Feldenkrais

What is the Feldenkrais Method ® ?

Everyone develops habits of movement. If the movements are adequate for daily life, the
patterns remain unnoticed. But if the patterns are not adequate or if you are stressed
through stress, illness, injury or age, you may become stiff and uncomfortable, hold
tensions or experience pain.

The Feldenkrais Method helps you to unlearn movement habits that are no longer useful.
You effortlessly acquire new, better habits that help you to move more freely and restore
your body’s optimum comfort and function. As you develop efficient ways of moving, stress
is reduced, your posture and breathing improve, stiffness and pain drop away and the
movements you do every day become easy and enjoyable.

Why the funny name?
The Feldenkrais Method (rhymes with Felden-rice) was developed by Dr. Moshe Feldenkrais, an
engineer, physicist and world-class Judo master. A serious knee injury led him to apply his knowledge
of anatomy, physics and psychology along with scientific methodology to the study and improvement of
human movement.

Since the Feldenkrais Method is an educational method that teaches you through movement, sessions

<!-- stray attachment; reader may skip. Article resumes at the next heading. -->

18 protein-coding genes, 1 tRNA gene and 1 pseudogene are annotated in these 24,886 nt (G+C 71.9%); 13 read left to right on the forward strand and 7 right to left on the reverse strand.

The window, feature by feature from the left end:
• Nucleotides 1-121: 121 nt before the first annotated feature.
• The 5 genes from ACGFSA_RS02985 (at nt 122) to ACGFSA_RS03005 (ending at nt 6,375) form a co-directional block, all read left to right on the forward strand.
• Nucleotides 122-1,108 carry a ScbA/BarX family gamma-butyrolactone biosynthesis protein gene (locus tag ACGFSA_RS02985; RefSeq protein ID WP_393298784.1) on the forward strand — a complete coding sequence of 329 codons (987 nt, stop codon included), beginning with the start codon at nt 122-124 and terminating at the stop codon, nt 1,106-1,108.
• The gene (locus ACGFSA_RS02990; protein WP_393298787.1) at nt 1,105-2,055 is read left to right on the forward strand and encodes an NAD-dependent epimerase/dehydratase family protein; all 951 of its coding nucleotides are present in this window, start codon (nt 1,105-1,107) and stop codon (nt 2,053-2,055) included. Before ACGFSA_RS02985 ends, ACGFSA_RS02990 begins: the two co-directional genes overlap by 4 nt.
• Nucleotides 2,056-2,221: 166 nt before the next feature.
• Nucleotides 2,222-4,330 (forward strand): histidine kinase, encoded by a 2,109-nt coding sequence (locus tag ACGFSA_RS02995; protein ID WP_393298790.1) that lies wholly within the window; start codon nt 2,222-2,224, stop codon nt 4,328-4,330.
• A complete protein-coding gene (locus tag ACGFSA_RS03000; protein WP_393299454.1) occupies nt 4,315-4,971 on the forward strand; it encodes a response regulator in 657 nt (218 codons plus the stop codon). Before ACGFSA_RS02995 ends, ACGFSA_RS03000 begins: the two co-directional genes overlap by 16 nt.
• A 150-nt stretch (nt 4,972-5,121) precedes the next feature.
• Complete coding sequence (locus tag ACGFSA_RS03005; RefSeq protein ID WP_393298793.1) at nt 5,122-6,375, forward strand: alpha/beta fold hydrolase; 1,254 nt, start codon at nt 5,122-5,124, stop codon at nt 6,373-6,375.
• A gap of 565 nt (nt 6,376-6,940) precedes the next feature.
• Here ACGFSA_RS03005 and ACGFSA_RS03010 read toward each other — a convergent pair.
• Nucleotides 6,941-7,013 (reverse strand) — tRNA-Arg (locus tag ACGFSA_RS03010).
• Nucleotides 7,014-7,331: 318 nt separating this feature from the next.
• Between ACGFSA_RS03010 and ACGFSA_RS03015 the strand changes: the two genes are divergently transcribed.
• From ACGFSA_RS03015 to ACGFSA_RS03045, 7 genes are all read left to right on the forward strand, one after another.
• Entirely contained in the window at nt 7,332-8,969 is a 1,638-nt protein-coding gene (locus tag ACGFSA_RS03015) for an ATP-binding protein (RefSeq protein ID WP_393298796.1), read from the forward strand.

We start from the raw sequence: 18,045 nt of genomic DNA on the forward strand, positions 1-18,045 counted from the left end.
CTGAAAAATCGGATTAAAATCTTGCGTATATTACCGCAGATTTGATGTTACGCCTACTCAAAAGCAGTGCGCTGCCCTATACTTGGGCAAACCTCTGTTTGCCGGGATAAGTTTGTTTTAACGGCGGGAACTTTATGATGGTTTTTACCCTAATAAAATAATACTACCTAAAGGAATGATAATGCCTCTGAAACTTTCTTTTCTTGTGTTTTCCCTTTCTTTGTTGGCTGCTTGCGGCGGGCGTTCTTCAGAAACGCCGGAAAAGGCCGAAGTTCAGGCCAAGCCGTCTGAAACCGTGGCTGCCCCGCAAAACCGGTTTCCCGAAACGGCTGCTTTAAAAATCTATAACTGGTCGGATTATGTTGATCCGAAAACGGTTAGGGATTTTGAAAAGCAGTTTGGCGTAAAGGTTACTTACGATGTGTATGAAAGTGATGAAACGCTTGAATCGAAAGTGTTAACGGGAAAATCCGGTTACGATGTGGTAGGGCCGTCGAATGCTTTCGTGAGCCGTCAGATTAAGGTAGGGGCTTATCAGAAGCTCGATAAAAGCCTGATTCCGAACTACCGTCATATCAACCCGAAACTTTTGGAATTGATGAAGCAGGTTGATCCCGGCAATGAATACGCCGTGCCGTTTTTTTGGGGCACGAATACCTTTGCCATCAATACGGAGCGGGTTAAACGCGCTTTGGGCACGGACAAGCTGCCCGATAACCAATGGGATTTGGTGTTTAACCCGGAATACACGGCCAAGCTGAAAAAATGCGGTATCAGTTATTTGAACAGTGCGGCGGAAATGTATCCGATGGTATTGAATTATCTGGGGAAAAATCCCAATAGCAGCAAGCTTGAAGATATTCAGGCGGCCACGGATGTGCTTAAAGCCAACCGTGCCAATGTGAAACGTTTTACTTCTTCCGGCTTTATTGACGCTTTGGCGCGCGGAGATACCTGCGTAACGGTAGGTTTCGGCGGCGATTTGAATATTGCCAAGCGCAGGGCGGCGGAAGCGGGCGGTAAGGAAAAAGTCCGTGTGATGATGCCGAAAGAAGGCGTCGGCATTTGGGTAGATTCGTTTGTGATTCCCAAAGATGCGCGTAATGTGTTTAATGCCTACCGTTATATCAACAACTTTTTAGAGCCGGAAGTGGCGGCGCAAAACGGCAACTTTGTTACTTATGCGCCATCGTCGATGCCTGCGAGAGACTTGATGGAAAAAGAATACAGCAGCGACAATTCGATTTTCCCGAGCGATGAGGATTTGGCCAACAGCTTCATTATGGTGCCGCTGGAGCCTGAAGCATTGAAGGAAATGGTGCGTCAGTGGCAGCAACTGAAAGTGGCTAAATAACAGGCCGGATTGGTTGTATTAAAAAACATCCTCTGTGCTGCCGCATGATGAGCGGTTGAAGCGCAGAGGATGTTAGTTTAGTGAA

are called “lessons” and the people who do the work are “practitioners” or “teachers.”
Who Can Benefit from the Feldenkrais Method?

Are you finding that you can’t walk as far as you used to? Have you finished with Physical
Therapy but have residual issues? Are you in constant pain? The Feldenkrais Method is
beneficial for those experiencing chronic or acute pain as well as for healthy individuals
interested in improving their posture and flexibility. People with neurological injuries also respond
well to Feldenkrais ® lessons.

What Is a Feldenkrais Lesson Like?
When you come for a one-on-one Feldenkrais lesson, you generally lie down on a comfortable
table while the practitioner guides you with non-invasive touch, gentle movement and verbal
cues. You remain fully clothed. Trained to have very sensitive touch, the practitioner can feel
how your skeleton is reacting and moving and can help you work out ways to move more easily.
The practitioner may ask you to move in different ways such as tilting your knees or sliding your
arm.

Read more about our Feldenkrais Practitioner, Kira Charles